Estrogen is one of the most important female hormones. Its role is vital to body functioning and maintenance of the appropriate level of estrogen can preserve the overall health of a woman. Most females are aware that estrogen is produced to regulate the growth and development of their body and some may be more informed about the role it plays in regard to their reproductive life.
Estrogen is a steroid compound hormone that is made up of three separate forms of the hormone; estradiol, estrone, and estriol. Each hormone type is produced in a different way and used for a different purpose. The theory that surrounds the production of these three estrogen hormones is complex; it explains what happens once a woman reaches menopause and her estrogen production drastically slows down.
Understanding the Three Different Forms of Estrogen
- All three forms of estrogen are sex hormones.
- The majority of estrogen is made up of estradiol, therefore making this the most important of the three forms.
- Estradiol is primarily secreted by the ovaries.
- A small amount of estradiol is produced in the adrenal glands. Estradiol has the strongest effects because it is the form that actually links to the estrogen receptors.
- Estradiol is responsible for tissue growth in the breasts and reproductive area, and development of the secondary sexual characteristics which include breast growth, wider hips, increased hair in the underarms and genital regions, softer skin, and a more curvy body shape. It also regulates the menstrual cycle and fertility levels.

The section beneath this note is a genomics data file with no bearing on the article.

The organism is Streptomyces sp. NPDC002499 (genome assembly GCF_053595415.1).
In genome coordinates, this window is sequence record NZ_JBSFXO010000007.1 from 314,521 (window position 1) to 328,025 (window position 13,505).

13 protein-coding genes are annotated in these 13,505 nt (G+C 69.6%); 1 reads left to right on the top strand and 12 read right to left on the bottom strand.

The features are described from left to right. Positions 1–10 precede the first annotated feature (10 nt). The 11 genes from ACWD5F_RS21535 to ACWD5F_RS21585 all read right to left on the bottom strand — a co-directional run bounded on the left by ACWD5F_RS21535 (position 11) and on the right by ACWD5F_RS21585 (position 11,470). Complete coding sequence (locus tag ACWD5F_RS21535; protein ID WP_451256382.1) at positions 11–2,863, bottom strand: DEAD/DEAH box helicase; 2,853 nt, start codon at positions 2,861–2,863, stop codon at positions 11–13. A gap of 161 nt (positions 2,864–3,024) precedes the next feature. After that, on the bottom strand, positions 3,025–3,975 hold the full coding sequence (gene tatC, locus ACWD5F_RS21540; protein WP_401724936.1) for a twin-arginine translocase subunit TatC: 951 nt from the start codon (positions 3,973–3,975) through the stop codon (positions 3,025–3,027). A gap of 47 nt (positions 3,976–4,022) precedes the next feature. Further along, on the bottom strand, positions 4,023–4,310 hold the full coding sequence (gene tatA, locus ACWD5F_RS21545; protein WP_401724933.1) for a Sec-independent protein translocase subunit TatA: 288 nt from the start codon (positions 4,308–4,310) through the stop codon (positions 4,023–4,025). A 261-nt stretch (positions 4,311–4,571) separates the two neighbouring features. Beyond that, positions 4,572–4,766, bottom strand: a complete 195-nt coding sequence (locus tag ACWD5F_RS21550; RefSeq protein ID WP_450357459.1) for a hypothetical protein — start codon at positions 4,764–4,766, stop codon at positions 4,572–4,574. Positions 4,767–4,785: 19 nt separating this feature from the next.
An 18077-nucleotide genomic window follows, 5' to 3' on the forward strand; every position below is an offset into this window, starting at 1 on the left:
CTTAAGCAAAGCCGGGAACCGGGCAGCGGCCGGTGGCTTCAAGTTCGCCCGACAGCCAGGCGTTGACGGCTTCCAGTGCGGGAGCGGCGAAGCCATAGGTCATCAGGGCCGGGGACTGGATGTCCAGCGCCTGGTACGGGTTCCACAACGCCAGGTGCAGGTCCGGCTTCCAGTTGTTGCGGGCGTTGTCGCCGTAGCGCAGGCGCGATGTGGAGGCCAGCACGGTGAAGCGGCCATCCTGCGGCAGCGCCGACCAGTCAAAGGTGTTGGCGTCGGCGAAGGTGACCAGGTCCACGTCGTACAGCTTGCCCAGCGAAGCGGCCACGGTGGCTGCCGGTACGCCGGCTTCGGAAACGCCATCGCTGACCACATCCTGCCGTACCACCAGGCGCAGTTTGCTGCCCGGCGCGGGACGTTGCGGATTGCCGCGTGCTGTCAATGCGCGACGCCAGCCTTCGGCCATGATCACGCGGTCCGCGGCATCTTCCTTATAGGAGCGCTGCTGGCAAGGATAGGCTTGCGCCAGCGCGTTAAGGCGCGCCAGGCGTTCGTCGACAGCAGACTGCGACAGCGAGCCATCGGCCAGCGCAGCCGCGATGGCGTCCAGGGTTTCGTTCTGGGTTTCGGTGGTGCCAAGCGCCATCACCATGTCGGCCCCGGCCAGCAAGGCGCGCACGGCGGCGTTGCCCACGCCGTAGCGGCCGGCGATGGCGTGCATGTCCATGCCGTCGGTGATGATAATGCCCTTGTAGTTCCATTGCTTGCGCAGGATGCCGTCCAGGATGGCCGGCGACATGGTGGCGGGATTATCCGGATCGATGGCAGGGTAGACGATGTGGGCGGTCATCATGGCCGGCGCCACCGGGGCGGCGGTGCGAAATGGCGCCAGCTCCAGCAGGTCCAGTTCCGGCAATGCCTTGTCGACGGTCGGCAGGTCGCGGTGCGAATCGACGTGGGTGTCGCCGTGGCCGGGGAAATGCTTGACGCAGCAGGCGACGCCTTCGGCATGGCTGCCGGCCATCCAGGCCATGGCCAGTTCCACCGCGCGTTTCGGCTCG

- Estradiol levels remain constant throughout the menstrual cycle and then there is a rapid increase before ovulation, and then a drop again afterwards, before rising again to return to normal levels.
- Estrone is a weaker and less important form of estrogen than estradiol.
- It is also secreted in the ovaries and adrenal glands but is typically produced by body fat.
- It isn't directly active on bodily tissues, but instead is there to be converted into estradiol if the body requires it.
- Estriol is produced in the liver but only in small quantities.
- It is produced in much higher quantities during pregnancy in the placenta, the tissue that links the fetus to the mother.
- Scientific research on this estrogen form is lacking, but its effects are believed to be fairly minimal. However, we do know that once estriol has attached to an estrogen receptor, it blocks the estradiol from acting there, allowing it to have estrogenic and anti-estrogenic actions.
What Happens to Estrogen Production Postmenopause?
- Estrone and estradiol production fluctuates during perimenopause which is why the female encounters so many menopausal symptoms, which take form in physical, emotional, and psychological ways.
- Postmenopause estrogen production shifts from the ovaries to the fat cells in a woman's body, although the ovaries still play a role because testosterone is produced there.
- Less estrogen is produced in the adrenal glands.
- Estrone becomes the chief estrogen postmenopause because more of it is converted from androgens which are found in the adrenal glands, and was already the hormone that was readily produced in the fat cells.
More Information about Estrogen
Estrogen, the three forms it takes and their unique roles, is a complex and difficult concept. It is important to remember that all three are under the same hormone type, so technically, they work together to regulate the sexual reproductive system within the body. If the estrogen levels become unbalanced, whether it is during perimenopause or prior to this, it can cause the body to react in some strange and distressing ways. To find out more about hormonal imbalance and how to treat it, follow this link.